Every Tuesday, the #TangibleHope Diaries series features responses from North American grassroots peacebuilders on what gives them tangible hope in the world today. See you next week! Learn more here.

The Power of Choice

“What gives you #TangibleHope in the world today? How do your values and/or belief systems come into conversation with this #TangibleHope?”

Sister Jenna, spiritual leader, author, radio and TV personality, renowned speaker and founder of the Meditation Museum I & II:

Before I began my spiritual journey, over twenty years ago, I had no interest in spirituality of helping humanity from the inside out. I was driven more towards success in business, the ownership of beautiful things, and the prestige of important relationships. Then one day, I had a vision and experience of Light. And, without my asking, I found myself in a completely different way of seeing myself and the world around me. It was one that was focused on inner treasures, fine-tuned through silence, and in relationship with a Source beyond material possessions. It touched a truth in me so deeply that it transformed my whole story. 

In 2013, I began the America Meditating Radio Show. The intention was to highlight everyday Americans, and others around the world, living their truth and as a result, inspiring others to do the same. To hear the story of another, and see their courage and triumph offers hope. I have interviewed hundreds of folks, from celebrities to survivors, politicians to artists. All responded to a moment in their lives that invited them to change, let go, create newness. This has given me deeper insight and conviction while journeying: the proof that each and every one of us can do better, and live our truth fascinates me.

During my visit to India earlier this year, one of the first questions posed to me was regarding the presidential election in the United States. It was clear that this election was already having a global impact. I sat with the question during early morning meditation, and felt a #TangibleHope arise. There was a way that concerned citizens of the world could come together on a neutral platform and discuss not what was most important to the candidates, but what was most important to us. So, an alliance of friends formed the movement, Meditate The Vote. 

The primary aim of #MeditateTheVote is to invite individuals, Americans and abroad, to explore the power of choice and how important it is for us to gain deeper awareness of who we are. The current presidential election is focused on dis-empowerment, of candidates and citizens. One of its goals is to incite the need for external forces in power to re-deliver what means the most to us. However, in order to truly know what does mean the most to us, and who holds it for us, we need to ask ourselves the critical questions we continue to wait for others to answer:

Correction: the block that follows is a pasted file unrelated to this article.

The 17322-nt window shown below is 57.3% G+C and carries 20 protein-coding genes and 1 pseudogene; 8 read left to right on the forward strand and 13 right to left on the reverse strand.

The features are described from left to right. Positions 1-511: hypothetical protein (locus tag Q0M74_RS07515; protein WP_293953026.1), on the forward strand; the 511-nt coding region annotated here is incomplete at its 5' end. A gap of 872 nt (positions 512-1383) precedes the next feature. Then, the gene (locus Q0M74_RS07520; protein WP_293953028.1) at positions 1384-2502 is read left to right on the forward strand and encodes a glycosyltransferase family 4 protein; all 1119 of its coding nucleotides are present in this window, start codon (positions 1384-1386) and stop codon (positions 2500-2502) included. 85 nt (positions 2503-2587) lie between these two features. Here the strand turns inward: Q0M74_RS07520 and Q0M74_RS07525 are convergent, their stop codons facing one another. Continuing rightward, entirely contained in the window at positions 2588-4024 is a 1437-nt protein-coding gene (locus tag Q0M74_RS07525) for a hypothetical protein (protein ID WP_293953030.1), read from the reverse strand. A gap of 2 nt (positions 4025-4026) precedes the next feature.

Are you powerful enough to affect change? What do you value most about America? Do you believe in your self-worth, and how does your life model that belief? Is there a way for us to engage in conversation without creating separation or division? If so, how?

These questions serve as the foundation for engagement with the #Meditatethevote initiative. Events have taken place throughout the country in museums, coffee shops, community spaces, homes, and Universities. The movement has engaged various genres of folks from around the country. Black, white, rich, poor, republicans, and democrats have all participated.  All events introduce and offer the tool of meditation, an exercise in how best to interpret the scenes and folks we encounter.  The intent is to stimulate a broader view of choices and how best to make a decisions that’s beneficial for all. 

These are hopeful times and we are being challenged to raise our way of thinking and being. I believe the story of humanity is being tested everywhere and we are being called to ask ourselves the right questions, so that we can experience deeper answers of who we are. Our inner judgments and fears are rising, to give way to a deeper understanding and compassion. We are receiving countless opportunities to choose to come from resistance, or love. More people are recognizing this choice, and more are finding the courage to love. This is #TangibleHope.


Sister JennaSister Jenna is a spiritual leader, author, radio and TV personality, renowned speaker and founder of the Meditation Museum I & II in metropolitan Washington, DC. Selected as one of the Empower a Billion Women 100 List of Most Influential Global Leaders Empowering Women Worldwide and served as a principal partner with the Oprah Winfrey Network and Values Partnerships on the Oprah Winfrey Belief Team, a community of individuals from diverse spiritual, cultural and faith backgrounds, and as an influential connector, she coordinated bringing on-board organizations and thought leaders to engage in this global dialogue on Belief.

Every Tuesday, the #TangibleHope Diaries series features responses from North American grassroots peacebuilders on what gives them tangible hope in the world today. See you next week! Learn more here.